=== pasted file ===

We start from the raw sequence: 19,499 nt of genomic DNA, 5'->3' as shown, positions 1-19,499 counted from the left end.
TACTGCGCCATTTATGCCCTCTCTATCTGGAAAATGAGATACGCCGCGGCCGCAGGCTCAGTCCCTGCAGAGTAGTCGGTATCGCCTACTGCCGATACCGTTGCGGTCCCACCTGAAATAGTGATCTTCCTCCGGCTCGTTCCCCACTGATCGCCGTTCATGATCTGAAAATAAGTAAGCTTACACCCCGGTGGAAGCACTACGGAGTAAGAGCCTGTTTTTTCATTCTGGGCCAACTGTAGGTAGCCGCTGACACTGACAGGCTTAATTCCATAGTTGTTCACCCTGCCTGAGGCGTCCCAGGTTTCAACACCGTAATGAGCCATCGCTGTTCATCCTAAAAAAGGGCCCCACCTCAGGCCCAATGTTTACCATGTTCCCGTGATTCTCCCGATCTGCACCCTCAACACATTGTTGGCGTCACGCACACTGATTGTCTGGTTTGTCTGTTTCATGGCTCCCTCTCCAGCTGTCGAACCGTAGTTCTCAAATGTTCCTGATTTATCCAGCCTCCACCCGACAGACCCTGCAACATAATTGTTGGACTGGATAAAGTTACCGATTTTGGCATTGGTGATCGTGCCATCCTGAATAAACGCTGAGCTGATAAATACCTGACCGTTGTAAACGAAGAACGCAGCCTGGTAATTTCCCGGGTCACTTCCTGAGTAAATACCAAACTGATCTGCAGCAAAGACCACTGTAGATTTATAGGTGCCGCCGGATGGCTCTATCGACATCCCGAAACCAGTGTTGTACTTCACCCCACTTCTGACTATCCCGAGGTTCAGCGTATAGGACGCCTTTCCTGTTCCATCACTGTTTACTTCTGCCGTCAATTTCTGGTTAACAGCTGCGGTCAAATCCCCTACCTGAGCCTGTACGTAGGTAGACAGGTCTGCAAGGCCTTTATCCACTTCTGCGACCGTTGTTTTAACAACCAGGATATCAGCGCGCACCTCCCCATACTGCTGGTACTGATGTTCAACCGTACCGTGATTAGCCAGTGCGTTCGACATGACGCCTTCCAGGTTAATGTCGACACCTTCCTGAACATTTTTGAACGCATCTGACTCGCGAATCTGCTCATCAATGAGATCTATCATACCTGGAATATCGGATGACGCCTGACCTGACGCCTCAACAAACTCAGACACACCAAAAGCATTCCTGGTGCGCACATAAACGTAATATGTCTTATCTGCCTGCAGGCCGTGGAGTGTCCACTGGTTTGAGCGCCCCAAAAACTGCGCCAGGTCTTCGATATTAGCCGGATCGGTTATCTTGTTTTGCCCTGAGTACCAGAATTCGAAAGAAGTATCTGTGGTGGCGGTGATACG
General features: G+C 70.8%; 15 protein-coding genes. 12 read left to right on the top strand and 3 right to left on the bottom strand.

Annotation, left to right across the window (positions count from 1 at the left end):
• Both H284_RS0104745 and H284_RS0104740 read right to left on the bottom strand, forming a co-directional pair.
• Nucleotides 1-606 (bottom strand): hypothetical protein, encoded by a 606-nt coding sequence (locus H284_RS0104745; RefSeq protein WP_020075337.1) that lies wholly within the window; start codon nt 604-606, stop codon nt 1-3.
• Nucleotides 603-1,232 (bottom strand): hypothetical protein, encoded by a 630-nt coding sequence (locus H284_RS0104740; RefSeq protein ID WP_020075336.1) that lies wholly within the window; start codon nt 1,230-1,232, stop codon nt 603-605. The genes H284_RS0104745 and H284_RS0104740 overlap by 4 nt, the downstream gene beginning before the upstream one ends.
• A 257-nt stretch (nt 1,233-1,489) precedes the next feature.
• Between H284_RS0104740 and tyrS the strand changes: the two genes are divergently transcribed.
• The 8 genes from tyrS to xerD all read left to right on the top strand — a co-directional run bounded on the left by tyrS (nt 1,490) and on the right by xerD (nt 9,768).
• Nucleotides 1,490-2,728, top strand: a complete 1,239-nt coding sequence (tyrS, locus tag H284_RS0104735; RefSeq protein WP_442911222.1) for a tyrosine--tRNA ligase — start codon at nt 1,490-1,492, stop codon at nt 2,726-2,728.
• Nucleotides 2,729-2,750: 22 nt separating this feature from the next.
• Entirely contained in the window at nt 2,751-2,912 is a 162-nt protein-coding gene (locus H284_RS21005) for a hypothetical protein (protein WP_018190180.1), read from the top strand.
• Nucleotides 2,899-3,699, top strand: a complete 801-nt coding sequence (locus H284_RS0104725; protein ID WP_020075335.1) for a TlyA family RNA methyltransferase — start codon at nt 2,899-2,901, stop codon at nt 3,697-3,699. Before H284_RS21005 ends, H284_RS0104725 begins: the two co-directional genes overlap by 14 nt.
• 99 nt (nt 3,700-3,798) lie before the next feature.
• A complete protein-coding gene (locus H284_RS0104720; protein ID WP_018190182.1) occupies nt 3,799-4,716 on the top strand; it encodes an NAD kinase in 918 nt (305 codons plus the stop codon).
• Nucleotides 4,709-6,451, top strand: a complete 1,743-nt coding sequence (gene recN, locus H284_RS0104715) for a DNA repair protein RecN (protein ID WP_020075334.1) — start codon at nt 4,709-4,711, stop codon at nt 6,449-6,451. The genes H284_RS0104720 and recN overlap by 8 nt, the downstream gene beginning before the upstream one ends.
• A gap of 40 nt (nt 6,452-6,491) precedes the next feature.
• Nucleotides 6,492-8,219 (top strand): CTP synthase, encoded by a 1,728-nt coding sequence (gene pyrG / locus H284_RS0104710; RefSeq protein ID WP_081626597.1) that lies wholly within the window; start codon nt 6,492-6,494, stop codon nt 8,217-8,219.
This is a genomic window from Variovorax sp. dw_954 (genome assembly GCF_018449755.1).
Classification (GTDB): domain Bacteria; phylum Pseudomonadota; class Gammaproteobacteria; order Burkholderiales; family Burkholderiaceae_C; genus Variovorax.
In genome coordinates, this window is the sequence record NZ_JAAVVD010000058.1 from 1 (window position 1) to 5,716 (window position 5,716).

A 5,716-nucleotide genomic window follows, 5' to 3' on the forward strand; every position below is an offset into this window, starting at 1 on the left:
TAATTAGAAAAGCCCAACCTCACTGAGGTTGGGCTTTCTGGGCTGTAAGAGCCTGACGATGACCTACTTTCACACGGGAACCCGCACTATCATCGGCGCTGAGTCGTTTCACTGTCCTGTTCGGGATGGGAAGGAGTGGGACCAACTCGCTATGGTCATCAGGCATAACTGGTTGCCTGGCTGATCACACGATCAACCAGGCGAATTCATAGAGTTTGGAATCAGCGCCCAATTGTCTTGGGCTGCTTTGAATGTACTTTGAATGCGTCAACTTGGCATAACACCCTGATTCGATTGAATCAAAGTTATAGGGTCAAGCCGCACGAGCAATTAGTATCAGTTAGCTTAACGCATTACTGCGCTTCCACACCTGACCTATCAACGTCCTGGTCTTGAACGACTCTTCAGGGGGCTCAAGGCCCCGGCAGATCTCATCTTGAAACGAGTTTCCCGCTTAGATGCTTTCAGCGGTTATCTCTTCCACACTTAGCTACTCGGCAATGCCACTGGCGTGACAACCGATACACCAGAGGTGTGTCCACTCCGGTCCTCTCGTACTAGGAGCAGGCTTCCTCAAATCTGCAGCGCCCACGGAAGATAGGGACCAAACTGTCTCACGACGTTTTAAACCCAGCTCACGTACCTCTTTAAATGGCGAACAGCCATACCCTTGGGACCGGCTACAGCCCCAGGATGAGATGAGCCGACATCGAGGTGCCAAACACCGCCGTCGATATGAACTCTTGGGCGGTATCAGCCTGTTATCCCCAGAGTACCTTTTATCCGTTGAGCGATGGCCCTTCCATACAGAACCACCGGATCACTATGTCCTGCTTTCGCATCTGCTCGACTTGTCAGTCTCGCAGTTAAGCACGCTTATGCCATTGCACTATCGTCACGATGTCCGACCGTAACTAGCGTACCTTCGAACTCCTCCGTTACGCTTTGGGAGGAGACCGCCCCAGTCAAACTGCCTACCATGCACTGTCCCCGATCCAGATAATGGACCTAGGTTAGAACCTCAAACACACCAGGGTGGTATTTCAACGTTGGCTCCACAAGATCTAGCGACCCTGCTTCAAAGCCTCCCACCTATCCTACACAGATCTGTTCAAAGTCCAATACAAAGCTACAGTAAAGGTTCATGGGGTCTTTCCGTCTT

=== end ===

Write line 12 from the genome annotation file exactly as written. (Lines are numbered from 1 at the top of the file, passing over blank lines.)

• Nucleotides 2,729-2,750: 22 nt separating this feature from the next.